Words are powerful. Words can heal as much as they can cause harm, and vice versa.
I've always viewed society's labels of people as doing more harm than good because to some extent, they are cloudly rooted in patronization, polarization, and discrimination.
Labels can also bolster a constriction of identity, which we may not realize at first because of how normalized these labels have become in our daily vernacular.
The following examples are various forms of labels I've heard in the past that I myself have been guilty of using in reference to others around me, especially to those who I didn't know well. Each label is followed by an alternative form of word choice that I believe promotes humanization.
I also included a closing explanation for each alternative form that is a reflection of my core belief that we must remember we are all human.
The person who struggles with an addiction
We are more than our struggles.
The Disabled Person
The person who lives with a disability
We are greater than our physical and/or mental conditions.
The person who supports a majority of Republican ideology
The person who is living and battling with schizophrenia
The Transgender Woman
She/her/hers (or whichever pronouns the person prefers to be called)
Our gender isn't a determining factor for how we should choose to live our lives.
The Homeless Person
The person experiencing homelessness
We are more than our income, and our socioeconomic status doesn't reveal the content of our character.
The person from Mexico (or the person of Mexican descent)
Our race, nationality, and/or ethnic background shouldn't ever be used to degrade one another, nor should it ever be used as an excuse for how we treat each other.
The 3.0 Student
The student who has maintained a 3.0 grade point average
The person who helps with ___________.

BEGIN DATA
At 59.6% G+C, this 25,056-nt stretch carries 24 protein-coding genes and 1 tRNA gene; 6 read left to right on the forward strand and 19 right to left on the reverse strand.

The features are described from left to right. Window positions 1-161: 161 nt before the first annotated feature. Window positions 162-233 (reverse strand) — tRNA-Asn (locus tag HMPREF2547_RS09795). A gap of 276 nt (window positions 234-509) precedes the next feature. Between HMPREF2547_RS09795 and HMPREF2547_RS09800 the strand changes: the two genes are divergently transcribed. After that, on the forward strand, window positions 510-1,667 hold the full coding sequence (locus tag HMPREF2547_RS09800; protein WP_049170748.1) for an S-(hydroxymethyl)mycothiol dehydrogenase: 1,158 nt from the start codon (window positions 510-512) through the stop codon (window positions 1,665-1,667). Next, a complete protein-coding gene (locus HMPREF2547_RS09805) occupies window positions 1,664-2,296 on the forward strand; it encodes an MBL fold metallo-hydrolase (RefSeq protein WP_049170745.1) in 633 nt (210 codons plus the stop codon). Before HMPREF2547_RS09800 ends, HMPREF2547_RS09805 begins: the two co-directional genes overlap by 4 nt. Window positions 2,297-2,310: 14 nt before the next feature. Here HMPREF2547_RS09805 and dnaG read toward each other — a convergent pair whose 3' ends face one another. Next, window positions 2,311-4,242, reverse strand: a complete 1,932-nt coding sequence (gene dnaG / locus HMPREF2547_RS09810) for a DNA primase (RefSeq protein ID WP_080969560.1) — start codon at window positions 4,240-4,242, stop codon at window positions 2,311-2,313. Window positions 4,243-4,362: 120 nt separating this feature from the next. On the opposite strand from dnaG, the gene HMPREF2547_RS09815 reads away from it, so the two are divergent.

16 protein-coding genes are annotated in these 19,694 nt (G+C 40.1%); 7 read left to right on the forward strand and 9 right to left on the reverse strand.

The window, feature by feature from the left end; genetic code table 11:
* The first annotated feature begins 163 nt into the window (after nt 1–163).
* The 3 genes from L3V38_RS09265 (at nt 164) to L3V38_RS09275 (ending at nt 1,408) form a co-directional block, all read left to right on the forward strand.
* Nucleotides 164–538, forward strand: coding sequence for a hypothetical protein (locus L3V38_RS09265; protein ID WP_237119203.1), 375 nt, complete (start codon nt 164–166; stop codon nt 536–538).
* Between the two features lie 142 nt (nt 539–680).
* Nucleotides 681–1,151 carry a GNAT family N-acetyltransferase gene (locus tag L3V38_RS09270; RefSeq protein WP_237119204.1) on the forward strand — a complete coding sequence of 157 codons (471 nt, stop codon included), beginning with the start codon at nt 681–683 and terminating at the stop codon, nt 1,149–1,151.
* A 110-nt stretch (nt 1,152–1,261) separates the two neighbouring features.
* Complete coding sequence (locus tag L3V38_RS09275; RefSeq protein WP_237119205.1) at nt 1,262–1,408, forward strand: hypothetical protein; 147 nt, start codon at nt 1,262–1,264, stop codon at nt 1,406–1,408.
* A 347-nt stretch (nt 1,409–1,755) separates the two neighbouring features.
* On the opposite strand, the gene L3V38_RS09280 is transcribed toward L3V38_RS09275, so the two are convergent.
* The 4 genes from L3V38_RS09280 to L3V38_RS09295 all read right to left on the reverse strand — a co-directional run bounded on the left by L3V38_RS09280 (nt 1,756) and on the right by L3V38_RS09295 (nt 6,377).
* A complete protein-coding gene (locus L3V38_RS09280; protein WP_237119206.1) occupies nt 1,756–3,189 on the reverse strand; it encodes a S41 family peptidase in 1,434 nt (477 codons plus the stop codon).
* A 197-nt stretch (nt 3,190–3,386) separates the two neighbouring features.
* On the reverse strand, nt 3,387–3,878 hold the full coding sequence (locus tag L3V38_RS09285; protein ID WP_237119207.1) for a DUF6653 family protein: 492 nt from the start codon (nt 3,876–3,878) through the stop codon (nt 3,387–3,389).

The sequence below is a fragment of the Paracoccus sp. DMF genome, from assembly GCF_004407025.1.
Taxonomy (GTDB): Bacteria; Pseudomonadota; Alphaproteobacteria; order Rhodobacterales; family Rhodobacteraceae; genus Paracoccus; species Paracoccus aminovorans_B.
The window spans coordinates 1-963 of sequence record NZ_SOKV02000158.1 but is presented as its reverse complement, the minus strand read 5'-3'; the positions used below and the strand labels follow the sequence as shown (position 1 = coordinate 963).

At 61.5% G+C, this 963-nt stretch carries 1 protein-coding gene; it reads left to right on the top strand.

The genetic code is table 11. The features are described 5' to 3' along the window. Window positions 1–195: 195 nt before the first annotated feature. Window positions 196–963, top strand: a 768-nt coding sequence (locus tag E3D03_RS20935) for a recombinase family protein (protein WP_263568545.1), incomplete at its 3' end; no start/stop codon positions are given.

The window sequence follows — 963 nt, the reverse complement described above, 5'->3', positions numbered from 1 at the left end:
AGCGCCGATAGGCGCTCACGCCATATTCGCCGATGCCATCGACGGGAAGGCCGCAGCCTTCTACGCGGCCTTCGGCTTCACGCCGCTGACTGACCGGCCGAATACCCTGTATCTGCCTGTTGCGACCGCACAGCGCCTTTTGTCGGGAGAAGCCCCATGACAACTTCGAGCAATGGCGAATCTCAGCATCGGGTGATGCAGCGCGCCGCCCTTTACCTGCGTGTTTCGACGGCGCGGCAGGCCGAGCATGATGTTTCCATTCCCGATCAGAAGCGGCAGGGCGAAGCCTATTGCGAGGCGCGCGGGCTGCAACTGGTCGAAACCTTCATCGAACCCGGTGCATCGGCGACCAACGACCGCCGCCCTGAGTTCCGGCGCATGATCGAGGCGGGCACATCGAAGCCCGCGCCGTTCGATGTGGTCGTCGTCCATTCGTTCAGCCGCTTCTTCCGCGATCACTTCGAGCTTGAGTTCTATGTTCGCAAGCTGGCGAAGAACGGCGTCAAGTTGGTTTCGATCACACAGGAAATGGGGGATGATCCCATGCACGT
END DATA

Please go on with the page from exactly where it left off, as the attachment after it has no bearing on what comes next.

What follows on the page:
We are not defined by our jobs.
The person who believes, follows, and practices the teachings of Christianity
Religiosity doesn't equate to morality. Our religious affiliation and/or disaffiliation doesn't define our identities.
The Sex Offender
The person who committed a sexual offense
We are still more than the worst thing we've ever done. The ability to accept this paves a new path of hope and healing for humanity.
The person serving time in prison
The Down Syndrome Person
The person who is living with Down Syndrome
Developmental disorders don't determine who we are and don't translate to us being limited in all areas of life.
The Plus-Size Model
The person who models in plus-size clothing
Every single body is beautiful. Our clothing size and weight shouldn't define our beauty or worth as humans.
The Illiterate Individual
The person who continues to learn how to read and write
We as humans are continuously learning every day, and we are not defined by the pace at which we learn new things.
A Final Note:
A simple change in word choice when referring to others allows us to disestablish labels and opens up a safer space for each individual to have more autonomy over creating their own identity.
Please remember that at the end of the day, we are all human. Thank you for reading this piece.